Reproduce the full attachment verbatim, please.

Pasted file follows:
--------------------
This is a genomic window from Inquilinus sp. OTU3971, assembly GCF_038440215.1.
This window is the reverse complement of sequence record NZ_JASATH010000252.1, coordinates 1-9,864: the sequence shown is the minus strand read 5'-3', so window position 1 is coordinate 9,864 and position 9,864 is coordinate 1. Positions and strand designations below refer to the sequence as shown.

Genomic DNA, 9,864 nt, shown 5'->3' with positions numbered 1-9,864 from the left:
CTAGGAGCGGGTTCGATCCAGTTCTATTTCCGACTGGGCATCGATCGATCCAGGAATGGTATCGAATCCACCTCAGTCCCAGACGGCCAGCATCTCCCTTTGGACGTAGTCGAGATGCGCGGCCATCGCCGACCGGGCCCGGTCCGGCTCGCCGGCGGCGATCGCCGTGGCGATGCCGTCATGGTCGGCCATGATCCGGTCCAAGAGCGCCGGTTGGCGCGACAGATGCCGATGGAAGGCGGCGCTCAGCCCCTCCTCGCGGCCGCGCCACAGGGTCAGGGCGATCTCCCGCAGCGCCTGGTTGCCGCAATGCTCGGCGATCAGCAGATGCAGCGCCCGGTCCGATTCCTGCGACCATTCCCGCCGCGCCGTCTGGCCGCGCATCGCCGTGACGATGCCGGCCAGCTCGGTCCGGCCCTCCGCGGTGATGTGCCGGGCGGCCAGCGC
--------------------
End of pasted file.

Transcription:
This is a genomic window from Inquilinus sp. OTU3971, assembly GCF_038440215.1.
This window is the reverse complement of sequence record NZ_JASATH010000252.1, coordinates 1-9,864: the sequence shown is the minus strand read 5'-3', so window position 1 is coordinate 9,864 and position 9,864 is coordinate 1. Positions and strand designations below refer to the sequence as shown.

Genomic DNA, 9,864 nt, shown 5'->3' with positions numbered 1-9,864 from the left:
CTAGGAGCGGGTTCGATCCAGTTCTATTTCCGACTGGGCATCGATCGATCCAGGAATGGTATCGAATCCACCTCAGTCCCAGACGGCCAGCATCTCCCTTTGGACGTAGTCGAGATGCGCGGCCATCGCCGACCGGGCCCGGTCCGGCTCGCCGGCGGCGATCGCCGTGGCGATGCCGTCATGGTCGGCCATGATCCGGTCCAAGAGCGCCGGTTGGCGCGACAGATGCCGATGGAAGGCGGCGCTCAGCCCCTCCTCGCGGCCGCGCCACAGGGTCAGGGCGATCTCCCGCAGCGCCTGGTTGCCGCAATGCTCGGCGATCAGCAGATGCAGCGCCCGGTCCGATTCCTGCGACCATTCCCGCCGCGCCGTCTGGCCGCGCATCGCCGTGACGATGCCGGCCAGCTCGGTCCGGCCCTCCGCGGTGATGTGCCGGGCGGCCAGCGC